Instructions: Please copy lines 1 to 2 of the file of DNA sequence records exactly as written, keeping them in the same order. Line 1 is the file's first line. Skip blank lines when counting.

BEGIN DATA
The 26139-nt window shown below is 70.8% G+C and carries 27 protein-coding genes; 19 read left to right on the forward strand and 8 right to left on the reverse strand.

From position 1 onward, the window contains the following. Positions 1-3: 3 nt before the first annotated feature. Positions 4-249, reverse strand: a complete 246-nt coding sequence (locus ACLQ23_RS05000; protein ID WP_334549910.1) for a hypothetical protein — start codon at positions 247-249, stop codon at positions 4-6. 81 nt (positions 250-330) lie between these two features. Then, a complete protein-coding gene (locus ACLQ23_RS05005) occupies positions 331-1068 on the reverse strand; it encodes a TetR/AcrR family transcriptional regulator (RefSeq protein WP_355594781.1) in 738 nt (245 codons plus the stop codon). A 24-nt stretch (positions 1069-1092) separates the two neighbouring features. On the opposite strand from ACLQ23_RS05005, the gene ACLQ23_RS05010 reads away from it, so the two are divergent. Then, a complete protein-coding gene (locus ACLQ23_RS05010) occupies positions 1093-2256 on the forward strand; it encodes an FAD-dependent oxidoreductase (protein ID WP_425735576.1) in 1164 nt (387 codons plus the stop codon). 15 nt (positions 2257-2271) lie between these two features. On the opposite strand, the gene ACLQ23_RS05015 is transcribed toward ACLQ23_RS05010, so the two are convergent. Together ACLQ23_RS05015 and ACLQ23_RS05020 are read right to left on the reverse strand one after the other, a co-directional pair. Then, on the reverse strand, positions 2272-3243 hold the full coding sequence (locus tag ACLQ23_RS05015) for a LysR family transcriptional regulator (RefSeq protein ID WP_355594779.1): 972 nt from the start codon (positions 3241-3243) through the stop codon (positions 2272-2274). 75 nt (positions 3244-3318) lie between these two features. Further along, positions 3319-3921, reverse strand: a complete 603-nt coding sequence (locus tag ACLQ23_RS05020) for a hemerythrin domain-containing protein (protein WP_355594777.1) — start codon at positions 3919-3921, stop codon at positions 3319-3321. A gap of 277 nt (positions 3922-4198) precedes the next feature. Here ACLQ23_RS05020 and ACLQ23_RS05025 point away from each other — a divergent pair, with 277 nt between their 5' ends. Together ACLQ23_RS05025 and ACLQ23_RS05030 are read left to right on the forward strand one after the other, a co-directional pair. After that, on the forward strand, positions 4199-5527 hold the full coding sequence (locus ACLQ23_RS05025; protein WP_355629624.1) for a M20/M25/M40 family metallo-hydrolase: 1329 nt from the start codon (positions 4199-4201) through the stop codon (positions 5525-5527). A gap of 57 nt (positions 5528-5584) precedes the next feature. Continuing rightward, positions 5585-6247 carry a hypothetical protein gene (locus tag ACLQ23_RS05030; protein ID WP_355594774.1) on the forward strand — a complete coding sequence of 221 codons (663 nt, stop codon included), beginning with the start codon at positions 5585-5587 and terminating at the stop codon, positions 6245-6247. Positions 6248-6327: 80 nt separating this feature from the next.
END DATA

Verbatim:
The 26139-nt window shown below is 70.8% G+C and carries 27 protein-coding genes; 19 read left to right on the forward strand and 8 right to left on the reverse strand.

From position 1 onward, the window contains the following. Positions 1-3: 3 nt before the first annotated feature. Positions 4-249, reverse strand: a complete 246-nt coding sequence (locus ACLQ23_RS05000; protein ID WP_334549910.1) for a hypothetical protein — start codon at positions 247-249, stop codon at positions 4-6. 81 nt (positions 250-330) lie between these two features. Then, a complete protein-coding gene (locus ACLQ23_RS05005) occupies positions 331-1068 on the reverse strand; it encodes a TetR/AcrR family transcriptional regulator (RefSeq protein WP_355594781.1) in 738 nt (245 codons plus the stop codon). A 24-nt stretch (positions 1069-1092) separates the two neighbouring features. On the opposite strand from ACLQ23_RS05005, the gene ACLQ23_RS05010 reads away from it, so the two are divergent. Then, a complete protein-coding gene (locus ACLQ23_RS05010) occupies positions 1093-2256 on the forward strand; it encodes an FAD-dependent oxidoreductase (protein ID WP_425735576.1) in 1164 nt (387 codons plus the stop codon). 15 nt (positions 2257-2271) lie between these two features. On the opposite strand, the gene ACLQ23_RS05015 is transcribed toward ACLQ23_RS05010, so the two are convergent. Together ACLQ23_RS05015 and ACLQ23_RS05020 are read right to left on the reverse strand one after the other, a co-directional pair. Then, on the reverse strand, positions 2272-3243 hold the full coding sequence (locus tag ACLQ23_RS05015) for a LysR family transcriptional regulator (RefSeq protein ID WP_355594779.1): 972 nt from the start codon (positions 3241-3243) through the stop codon (positions 2272-2274). 75 nt (positions 3244-3318) lie between these two features. Further along, positions 3319-3921, reverse strand: a complete 603-nt coding sequence (locus tag ACLQ23_RS05020) for a hemerythrin domain-containing protein (protein WP_355594777.1) — start codon at positions 3919-3921, stop codon at positions 3319-3321. A gap of 277 nt (positions 3922-4198) precedes the next feature. Here ACLQ23_RS05020 and ACLQ23_RS05025 point away from each other — a divergent pair, with 277 nt between their 5' ends. Together ACLQ23_RS05025 and ACLQ23_RS05030 are read left to right on the forward strand one after the other, a co-directional pair. After that, on the forward strand, positions 4199-5527 hold the full coding sequence (locus ACLQ23_RS05025; protein WP_355629624.1) for a M20/M25/M40 family metallo-hydrolase: 1329 nt from the start codon (positions 4199-4201) through the stop codon (positions 5525-5527). A gap of 57 nt (positions 5528-5584) precedes the next feature. Continuing rightward, positions 5585-6247 carry a hypothetical protein gene (locus tag ACLQ23_RS05030; protein ID WP_355594774.1) on the forward strand — a complete coding sequence of 221 codons (663 nt, stop codon included), beginning with the start codon at positions 5585-5587 and terminating at the stop codon, positions 6245-6247. Positions 6248-6327: 80 nt separating this feature from the next.